Thandeka Moyo-Ndlovu, Health Reporter
COVID-19 which has claimed 41 lives in Zimbabwe and infected 2 879 is likely to leave approximately 8,6 million people food insecure by December, the World Food Programme (WFP) has projected.
The coronavirus has brought economies worldwide to a standstill and is expected to cause hunger to most people in the world.
The pandemic, which has forced countries including Zimbabwe to impose lockdowns to stop new infections, has resulted in many Zimbabweans in the informal sector losing their sources of livelihood.
Unlike in the past years when food aid was mainly for the rural folk, the WFP says the prevailing pandemic coupled with drought will leave thousands of households in urban areas with no food.
Subsistence farming families who make up three quarters of Zimbabwe’s population and produce most of its food are also hurting because of a third successive drought-hit harvest this year.
The organisation has since appealed for an additional US$250 million to support a rapidly expanding emergency operation for millions at-risk.
WFP regional director for Southern Africa Ms Lola Castro called on the international community to step up aid and help prevent a potential humanitarian catastrophe.
“The World Food Programme projections indicate that by year’s end, the number of food insecure Zimbabweans will have surged by almost 50 percent to touch 8.6 million, a staggering 60 percent of the population, owing to the combined effects of drought, economic recession and the pandemic,” said Ms Castro.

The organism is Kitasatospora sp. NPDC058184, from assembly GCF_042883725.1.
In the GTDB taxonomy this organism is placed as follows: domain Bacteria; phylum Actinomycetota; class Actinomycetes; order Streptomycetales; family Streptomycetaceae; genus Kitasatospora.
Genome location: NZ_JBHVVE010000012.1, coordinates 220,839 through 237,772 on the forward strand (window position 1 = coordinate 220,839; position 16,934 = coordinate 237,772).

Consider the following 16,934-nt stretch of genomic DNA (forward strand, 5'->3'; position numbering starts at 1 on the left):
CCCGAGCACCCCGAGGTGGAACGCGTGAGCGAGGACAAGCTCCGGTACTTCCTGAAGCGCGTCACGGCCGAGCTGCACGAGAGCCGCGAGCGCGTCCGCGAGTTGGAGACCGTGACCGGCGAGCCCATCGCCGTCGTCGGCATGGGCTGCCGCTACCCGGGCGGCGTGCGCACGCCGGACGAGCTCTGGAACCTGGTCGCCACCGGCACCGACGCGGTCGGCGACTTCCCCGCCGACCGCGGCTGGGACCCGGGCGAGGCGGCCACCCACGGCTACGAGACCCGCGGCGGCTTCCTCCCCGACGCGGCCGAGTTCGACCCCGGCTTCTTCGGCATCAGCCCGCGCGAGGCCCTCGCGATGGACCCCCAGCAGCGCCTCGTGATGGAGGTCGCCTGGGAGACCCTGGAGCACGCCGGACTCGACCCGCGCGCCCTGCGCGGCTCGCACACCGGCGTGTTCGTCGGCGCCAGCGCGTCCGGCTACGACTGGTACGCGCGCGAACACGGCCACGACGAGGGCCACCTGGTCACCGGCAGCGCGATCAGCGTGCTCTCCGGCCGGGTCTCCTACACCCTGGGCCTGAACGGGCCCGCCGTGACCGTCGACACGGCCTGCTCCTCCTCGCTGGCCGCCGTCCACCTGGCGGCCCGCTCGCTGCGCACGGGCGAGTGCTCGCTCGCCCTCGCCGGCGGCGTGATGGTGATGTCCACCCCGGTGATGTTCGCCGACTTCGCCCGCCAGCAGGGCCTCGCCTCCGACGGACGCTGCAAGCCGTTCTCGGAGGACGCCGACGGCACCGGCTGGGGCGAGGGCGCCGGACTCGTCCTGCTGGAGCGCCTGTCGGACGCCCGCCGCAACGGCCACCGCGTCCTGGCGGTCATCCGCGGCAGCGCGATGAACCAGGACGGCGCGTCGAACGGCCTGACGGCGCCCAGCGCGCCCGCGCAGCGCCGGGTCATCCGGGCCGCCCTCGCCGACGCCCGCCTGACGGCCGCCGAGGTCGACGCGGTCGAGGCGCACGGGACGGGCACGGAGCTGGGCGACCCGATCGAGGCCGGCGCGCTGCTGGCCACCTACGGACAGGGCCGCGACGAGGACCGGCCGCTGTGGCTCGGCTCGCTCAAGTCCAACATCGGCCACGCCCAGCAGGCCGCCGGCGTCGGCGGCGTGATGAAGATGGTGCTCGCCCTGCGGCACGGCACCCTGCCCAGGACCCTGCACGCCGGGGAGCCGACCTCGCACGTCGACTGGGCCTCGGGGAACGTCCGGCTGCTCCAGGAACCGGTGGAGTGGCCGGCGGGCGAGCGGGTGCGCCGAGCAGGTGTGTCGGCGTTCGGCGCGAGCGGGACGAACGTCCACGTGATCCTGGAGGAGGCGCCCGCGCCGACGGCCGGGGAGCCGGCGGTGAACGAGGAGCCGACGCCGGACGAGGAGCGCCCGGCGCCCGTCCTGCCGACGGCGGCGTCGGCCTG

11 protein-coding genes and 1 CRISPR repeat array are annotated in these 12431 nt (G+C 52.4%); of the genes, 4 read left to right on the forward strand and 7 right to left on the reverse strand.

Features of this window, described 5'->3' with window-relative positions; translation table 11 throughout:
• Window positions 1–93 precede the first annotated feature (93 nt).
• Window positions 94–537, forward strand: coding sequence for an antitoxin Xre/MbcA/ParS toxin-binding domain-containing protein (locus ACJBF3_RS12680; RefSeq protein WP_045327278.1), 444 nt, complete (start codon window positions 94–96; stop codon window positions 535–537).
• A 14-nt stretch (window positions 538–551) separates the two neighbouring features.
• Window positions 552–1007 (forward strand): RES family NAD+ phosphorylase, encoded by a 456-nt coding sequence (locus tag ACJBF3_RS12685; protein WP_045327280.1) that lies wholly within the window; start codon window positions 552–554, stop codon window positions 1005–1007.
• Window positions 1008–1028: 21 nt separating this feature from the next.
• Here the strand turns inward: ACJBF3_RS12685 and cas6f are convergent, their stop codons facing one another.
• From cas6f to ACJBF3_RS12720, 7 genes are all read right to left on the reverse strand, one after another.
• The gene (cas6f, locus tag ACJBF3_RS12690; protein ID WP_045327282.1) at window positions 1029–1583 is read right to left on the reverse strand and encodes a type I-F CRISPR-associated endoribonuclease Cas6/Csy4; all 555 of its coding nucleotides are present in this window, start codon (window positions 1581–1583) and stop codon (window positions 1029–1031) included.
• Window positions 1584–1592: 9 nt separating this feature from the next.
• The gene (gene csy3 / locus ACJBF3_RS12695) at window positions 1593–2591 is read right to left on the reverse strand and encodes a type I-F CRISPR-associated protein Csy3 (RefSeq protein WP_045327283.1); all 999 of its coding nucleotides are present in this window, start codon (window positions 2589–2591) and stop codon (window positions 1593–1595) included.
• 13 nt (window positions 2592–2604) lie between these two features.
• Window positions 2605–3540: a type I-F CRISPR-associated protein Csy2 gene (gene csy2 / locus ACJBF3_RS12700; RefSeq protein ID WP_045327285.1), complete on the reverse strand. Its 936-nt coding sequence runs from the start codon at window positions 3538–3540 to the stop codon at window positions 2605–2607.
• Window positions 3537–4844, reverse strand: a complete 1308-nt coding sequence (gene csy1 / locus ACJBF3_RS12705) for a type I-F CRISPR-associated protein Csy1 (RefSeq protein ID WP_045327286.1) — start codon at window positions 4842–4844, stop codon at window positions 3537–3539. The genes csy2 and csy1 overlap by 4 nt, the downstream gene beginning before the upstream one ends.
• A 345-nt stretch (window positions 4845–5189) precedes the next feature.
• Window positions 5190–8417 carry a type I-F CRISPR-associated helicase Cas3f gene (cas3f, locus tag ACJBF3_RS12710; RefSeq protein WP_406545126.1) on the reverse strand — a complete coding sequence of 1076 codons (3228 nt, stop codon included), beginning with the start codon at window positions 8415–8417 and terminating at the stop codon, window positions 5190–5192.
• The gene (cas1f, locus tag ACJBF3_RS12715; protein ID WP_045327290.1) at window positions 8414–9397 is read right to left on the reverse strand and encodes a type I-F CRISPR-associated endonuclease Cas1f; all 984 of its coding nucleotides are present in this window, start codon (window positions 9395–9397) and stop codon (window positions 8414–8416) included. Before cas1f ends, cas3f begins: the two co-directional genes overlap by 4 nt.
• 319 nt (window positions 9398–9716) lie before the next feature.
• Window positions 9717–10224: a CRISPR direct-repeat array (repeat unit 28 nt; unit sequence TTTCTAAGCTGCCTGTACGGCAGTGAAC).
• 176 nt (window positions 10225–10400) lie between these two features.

“Many Zimbabwean families are suffering the ravages of acute hunger, and their plight will get worse before it gets better. The nationwide lockdown, reinforced last week, has precipitated massive joblessness in urban areas, while rural hunger is accelerating because now unemployed migrants are returning to their villages and the absence of the vital remittances they provided is more keenly felt.”
She added that the country may go through severe hunger in early 2021 which called for more funding to ensure thousands have food in their homes.
“Hyperinflation is a feature of the country’s profound economic crisis and has pushed the prices of basics beyond the means of many Zimbabweans. Last month, maize prices more than doubled and desperate families are eating less, selling off precious belongings and going into debt,” said Ms Castro.
The organisation said it had started promoting the cultivation of drought-tolerant, nutritious and indigenous alternatives like sorghum and millet.
“As the already dire situation worsens, more contributions are urgently needed. This month, for lack of funding, WFP will only reach 700 000 of 1,8 million intended recipients. Donations permitting, WFP intends to assist 4 million of the most vulnerable this year — those suffering crisis and emergency hunger — and scale up to 5 million in January-April next year, the peak of the lean season,” she added. — @thamamoe